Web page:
With increasing regularity, your colleagues — not to mention your competitors — are walking through international terminals, boarding jets headed for China. To be sure, lots of these trips are about outsourcing, moving manufacturing and other business functions from the United States to China's enormous lower-cost labor pool. For critics and proponents alike, outsourcing is a passionate topic, one that will likely emerge as a major flash point during the 2008 U.S. presidential election.
Recently I finished reading Thomas L. Friedman's The World Is Flat: A Brief History of the Twenty-First Century, which declares, not very originally, that computer and telecommunications networks have enabled both global commerce and the movement of work around the globe.
While I can't possibly settle the globalization debate in this column, let me make the following observation: Some portion of the business people flying to Beijing today aren't looking to cut overhead with factories or workers based in China. Instead, they are exploring China as a market for their own goods and services. China, a member of the World Trade Organization since Dec. 11, 2001, has an economy that has seen a quadrupling of gross domestic product since 1978. In 2004, its GDP grew 9.1 percent, according to the CIA's The World Factbook.
It's also notable that although China's workforce (760.8 million strong in 2003) is still primarily agricultural (49 percent), industry and service workers represent 22 percent and 29 percent, respectively, according to 2003 CIA estimates. Those statistics suggest higher-wage workers, with growing buying power and, we hope, a hunger for U.S. consumer and industrial products.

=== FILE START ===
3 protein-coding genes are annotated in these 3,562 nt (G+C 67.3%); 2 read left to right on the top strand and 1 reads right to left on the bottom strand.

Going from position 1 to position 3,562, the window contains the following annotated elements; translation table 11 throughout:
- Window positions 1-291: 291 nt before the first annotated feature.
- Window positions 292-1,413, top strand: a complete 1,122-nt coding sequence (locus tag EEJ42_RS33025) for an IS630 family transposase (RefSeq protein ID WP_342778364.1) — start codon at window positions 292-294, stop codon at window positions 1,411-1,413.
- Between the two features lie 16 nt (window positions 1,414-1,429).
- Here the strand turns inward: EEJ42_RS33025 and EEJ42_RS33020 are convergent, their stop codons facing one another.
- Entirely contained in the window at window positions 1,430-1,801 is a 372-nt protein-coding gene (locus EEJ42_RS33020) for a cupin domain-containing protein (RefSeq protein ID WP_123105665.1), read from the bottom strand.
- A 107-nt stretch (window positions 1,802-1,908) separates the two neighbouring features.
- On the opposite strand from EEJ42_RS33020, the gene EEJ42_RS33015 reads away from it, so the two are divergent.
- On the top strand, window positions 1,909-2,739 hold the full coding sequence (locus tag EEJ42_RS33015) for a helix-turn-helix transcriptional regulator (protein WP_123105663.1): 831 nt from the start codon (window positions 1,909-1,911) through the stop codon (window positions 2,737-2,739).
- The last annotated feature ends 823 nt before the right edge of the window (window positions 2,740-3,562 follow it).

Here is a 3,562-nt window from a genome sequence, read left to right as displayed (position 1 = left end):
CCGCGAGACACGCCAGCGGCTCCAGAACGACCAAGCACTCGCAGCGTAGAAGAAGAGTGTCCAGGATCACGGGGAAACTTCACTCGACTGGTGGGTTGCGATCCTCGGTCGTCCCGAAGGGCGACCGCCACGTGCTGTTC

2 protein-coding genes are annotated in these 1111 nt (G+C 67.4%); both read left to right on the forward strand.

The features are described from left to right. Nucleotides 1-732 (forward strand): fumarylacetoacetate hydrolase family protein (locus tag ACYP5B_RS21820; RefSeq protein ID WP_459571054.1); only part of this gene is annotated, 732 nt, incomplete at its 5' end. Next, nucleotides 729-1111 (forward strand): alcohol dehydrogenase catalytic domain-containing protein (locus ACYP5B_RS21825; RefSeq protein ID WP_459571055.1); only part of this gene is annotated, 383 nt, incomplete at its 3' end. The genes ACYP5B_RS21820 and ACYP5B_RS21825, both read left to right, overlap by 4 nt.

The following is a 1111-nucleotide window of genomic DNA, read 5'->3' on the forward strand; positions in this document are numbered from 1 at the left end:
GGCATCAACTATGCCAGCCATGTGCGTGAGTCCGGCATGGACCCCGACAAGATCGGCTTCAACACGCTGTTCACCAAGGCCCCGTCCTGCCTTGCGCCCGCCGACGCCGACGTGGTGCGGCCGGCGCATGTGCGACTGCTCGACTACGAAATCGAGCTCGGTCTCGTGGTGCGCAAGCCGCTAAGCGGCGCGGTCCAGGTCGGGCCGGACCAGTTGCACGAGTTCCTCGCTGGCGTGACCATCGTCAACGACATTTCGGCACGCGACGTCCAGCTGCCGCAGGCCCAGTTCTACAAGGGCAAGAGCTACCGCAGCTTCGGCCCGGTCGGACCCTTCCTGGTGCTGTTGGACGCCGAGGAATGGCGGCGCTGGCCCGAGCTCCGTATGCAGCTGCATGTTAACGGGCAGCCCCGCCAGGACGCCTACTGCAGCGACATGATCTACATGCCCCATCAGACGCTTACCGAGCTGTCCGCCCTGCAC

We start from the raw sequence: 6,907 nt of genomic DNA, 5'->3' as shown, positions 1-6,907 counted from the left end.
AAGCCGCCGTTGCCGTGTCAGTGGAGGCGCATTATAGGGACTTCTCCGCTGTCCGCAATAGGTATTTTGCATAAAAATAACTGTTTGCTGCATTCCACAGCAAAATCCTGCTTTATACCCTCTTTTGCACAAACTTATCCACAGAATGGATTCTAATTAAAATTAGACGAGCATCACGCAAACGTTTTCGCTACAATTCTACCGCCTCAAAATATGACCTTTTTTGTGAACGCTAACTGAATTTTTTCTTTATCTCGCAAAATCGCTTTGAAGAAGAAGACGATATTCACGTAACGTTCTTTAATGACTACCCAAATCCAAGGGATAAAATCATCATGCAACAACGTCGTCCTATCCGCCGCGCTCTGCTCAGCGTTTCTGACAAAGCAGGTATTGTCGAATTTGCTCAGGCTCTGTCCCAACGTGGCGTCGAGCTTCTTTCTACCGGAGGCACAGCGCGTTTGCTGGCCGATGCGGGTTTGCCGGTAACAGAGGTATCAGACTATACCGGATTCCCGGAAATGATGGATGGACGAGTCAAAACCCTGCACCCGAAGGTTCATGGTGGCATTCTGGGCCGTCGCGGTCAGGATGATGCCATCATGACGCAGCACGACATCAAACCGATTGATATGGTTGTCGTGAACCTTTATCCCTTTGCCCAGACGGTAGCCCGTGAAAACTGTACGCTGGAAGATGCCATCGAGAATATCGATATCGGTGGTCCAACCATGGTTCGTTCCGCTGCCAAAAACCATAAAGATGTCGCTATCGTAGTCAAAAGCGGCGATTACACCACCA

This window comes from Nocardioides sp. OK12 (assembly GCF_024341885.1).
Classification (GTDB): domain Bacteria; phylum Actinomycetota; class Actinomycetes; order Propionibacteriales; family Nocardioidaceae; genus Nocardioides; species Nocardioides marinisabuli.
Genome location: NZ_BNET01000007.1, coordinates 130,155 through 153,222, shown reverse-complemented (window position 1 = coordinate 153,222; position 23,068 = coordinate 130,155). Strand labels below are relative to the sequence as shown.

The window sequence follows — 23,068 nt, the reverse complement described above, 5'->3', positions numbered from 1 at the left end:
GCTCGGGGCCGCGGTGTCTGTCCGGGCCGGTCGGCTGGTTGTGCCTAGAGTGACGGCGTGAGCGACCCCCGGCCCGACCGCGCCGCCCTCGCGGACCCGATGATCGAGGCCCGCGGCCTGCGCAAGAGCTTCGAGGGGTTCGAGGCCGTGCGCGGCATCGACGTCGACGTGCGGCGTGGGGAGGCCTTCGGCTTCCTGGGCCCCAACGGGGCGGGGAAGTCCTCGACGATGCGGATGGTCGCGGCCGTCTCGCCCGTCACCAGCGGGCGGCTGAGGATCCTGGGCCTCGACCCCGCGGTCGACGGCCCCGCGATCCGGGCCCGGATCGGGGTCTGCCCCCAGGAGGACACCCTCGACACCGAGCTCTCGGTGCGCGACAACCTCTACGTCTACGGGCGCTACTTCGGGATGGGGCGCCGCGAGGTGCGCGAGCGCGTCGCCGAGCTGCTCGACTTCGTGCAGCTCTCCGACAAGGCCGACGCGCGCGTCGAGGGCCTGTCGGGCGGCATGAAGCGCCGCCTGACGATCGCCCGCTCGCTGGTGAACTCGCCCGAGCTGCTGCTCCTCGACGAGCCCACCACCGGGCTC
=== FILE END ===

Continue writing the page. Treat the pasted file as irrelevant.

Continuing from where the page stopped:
Friedman writes that if China can reform politically, “I think it could become not only a bigger platform for offshoring but another free-market version of the United States. ... Think about how many new products, ideas, jobs and consumers arose from Western Europe's and Japan's efforts to become free-market democracies after World War II.”
On the flip side, there's a change in the air regarding the type of Chinese companies entering the U.S. market.
To be sure, there are still plenty of low-cost items — think balloons, coffee mugs and baseball hats — with a “Made in China” imprint. But now there are high-value, high-cost products, too. The poster child of this activity is Lenovo, the Chinese company that acquired IBM Corp.'s personal computer division earlier this year in a deal valued at $1.75 billion.
What's fascinating about the Lenovo story is how many challenges the company faces as it seeks to put ThinkPad and other well-known IBM PC brands under the Lenovo umbrella. Will Lenovo become an emerging global brand? We will be watching how this story unfolds in the coming years.
Booker is editor of BtoB, a sister publication of Plastics News.